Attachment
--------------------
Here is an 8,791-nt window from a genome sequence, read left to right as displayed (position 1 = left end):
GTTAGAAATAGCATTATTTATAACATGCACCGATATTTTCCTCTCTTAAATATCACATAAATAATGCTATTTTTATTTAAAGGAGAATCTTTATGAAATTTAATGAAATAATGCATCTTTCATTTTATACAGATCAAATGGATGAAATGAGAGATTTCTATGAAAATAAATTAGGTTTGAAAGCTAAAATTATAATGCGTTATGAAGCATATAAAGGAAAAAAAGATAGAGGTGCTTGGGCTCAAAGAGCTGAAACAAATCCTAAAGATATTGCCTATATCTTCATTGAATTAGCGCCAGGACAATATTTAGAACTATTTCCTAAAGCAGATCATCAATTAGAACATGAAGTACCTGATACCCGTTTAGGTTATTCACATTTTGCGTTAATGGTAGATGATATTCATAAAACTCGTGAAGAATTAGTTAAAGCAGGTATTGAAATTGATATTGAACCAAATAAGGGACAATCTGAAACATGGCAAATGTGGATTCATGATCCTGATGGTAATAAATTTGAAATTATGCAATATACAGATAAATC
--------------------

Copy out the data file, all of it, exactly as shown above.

Here is an 8,791-nt window from a genome sequence, read left to right as displayed (position 1 = left end):
GTTAGAAATAGCATTATTTATAACATGCACCGATATTTTCCTCTCTTAAATATCACATAAATAATGCTATTTTTATTTAAAGGAGAATCTTTATGAAATTTAATGAAATAATGCATCTTTCATTTTATACAGATCAAATGGATGAAATGAGAGATTTCTATGAAAATAAATTAGGTTTGAAAGCTAAAATTATAATGCGTTATGAAGCATATAAAGGAAAAAAAGATAGAGGTGCTTGGGCTCAAAGAGCTGAAACAAATCCTAAAGATATTGCCTATATCTTCATTGAATTAGCGCCAGGACAATATTTAGAACTATTTCCTAAAGCAGATCATCAATTAGAACATGAAGTACCTGATACCCGTTTAGGTTATTCACATTTTGCGTTAATGGTAGATGATATTCATAAAACTCGTGAAGAATTAGTTAAAGCAGGTATTGAAATTGATATTGAACCAAATAAGGGACAATCTGAAACATGGCAAATGTGGATTCATGATCCTGATGGTAATAAATTTGAAATTATGCAATATACAGATAAATC